Bronze and silver inlaid ruyi sceptre

Length: 9 inches, 22.8 cm

Width: 2 1/2 inches, 5.8 cm

Bronze and silver inlaid ruyi sceptre

Bronze and silver inlaid ruyi sceptre

China, 19th century

A bronze and silver inlaid ruyi sceptre of small form at. The ruyi-shaped head is inlaid in thin silver wire with a large Shou symbol, surrounded by cloud scrolls. The shaft is similarly decorated. The back of the ruyi sceptre is inlaid with a spurious six-character reign mark of the emperor Qianlong, who reigned from 1736 to 1795.

The Chinese term ‘ruyi’ can be translated as “as you wish’, and implies that one’s wishes can come true if one carries a ruyi-shaped item such as this charming sceptre.[1] The Shou characters symbolise longevity. The charming size of this sceptre suggests that it was used as a weight for papers rather than carried as a sceptre. The bottom of the shaft is inlaid in silver with a six-character reign mark of Qianlong, but this is obviously spurious.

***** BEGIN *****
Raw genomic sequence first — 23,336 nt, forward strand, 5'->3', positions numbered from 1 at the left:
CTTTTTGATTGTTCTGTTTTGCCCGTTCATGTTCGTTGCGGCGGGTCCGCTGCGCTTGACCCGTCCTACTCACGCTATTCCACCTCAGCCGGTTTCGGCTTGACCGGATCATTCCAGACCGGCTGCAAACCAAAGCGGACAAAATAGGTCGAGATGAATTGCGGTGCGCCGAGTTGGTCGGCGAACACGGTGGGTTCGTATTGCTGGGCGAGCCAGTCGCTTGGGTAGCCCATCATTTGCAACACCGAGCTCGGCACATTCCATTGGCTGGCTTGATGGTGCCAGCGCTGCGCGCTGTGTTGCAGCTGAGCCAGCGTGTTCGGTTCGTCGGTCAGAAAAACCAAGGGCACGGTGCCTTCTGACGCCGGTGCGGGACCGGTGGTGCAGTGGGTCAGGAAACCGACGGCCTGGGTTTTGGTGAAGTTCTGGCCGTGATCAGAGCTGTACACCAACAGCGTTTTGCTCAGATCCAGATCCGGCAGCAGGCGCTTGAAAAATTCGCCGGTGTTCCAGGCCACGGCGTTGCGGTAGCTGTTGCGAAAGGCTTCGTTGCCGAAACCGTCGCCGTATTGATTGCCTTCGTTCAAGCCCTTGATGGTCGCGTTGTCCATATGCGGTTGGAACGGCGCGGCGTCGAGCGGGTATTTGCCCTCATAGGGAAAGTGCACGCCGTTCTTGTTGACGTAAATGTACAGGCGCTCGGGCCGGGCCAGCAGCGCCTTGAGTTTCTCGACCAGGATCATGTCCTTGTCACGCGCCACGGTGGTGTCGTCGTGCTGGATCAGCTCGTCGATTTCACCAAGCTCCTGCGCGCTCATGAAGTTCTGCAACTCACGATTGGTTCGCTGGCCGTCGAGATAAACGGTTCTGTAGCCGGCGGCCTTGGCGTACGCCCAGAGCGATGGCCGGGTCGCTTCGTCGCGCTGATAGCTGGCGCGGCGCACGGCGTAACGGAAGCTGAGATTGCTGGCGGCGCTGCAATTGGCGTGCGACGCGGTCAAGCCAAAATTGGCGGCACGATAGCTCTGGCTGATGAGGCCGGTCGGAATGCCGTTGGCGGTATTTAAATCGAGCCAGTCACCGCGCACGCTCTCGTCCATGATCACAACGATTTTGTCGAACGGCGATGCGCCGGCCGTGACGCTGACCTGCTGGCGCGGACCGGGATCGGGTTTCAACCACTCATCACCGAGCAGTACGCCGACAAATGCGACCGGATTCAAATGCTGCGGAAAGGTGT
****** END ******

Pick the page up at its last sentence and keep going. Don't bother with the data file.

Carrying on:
1. Tse Bartholomew, T. Hidden Meanings in Chinese Art, Asian Art Museum, San Francisco, 2006, p. 254